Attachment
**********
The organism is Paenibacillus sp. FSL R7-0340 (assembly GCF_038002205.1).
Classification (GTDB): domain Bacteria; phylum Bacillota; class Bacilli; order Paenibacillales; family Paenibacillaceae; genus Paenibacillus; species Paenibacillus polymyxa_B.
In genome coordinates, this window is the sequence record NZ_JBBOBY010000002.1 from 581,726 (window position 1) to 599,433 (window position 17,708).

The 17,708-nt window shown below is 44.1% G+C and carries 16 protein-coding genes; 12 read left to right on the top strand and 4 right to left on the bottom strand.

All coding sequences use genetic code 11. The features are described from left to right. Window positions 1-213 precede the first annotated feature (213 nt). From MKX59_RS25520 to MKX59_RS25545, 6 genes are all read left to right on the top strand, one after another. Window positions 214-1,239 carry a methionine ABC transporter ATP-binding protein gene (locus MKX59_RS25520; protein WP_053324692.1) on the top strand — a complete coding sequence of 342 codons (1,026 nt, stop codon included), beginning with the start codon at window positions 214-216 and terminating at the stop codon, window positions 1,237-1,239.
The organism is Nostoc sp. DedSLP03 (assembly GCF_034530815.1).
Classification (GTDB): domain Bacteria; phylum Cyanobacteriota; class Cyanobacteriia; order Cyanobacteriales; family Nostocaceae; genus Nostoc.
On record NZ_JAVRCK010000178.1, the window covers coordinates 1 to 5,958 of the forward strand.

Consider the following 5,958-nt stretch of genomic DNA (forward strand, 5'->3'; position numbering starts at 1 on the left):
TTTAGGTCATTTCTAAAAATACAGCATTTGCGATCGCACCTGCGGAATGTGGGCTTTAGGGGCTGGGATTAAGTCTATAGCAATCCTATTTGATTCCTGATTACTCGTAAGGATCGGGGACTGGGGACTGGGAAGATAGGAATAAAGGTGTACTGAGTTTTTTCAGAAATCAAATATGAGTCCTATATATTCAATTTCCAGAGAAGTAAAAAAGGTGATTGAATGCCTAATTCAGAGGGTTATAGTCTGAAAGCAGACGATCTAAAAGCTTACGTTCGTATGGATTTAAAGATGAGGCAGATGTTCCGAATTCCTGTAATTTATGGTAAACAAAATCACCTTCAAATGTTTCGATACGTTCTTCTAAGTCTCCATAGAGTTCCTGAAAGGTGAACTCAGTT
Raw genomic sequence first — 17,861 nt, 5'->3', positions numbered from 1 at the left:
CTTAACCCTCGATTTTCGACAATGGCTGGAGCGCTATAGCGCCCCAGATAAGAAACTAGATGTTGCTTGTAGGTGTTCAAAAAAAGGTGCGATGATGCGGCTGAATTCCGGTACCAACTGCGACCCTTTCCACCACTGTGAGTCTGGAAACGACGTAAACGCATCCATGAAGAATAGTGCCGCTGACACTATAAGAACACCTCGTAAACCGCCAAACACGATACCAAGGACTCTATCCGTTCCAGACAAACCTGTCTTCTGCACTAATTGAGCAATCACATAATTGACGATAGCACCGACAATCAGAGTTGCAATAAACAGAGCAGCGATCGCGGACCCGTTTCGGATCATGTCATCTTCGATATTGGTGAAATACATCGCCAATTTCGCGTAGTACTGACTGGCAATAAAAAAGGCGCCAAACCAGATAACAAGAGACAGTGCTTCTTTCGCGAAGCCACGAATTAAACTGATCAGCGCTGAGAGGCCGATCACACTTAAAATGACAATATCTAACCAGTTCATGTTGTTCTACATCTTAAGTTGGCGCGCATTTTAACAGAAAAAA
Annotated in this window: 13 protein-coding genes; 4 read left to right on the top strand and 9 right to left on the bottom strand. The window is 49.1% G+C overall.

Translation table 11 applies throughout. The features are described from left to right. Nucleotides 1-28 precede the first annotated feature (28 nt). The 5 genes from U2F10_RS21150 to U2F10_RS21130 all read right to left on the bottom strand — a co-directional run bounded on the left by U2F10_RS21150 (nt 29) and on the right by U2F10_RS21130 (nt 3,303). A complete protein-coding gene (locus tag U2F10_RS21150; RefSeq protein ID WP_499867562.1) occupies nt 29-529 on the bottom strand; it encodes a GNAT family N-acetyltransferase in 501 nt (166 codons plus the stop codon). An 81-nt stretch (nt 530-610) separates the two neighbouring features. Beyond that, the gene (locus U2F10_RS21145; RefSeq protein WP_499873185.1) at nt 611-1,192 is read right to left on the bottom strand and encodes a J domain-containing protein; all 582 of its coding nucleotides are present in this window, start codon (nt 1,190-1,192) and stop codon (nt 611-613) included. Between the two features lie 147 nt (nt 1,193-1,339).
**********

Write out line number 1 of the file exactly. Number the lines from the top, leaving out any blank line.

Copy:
The organism is Paenibacillus sp. FSL R7-0340 (assembly GCF_038002205.1).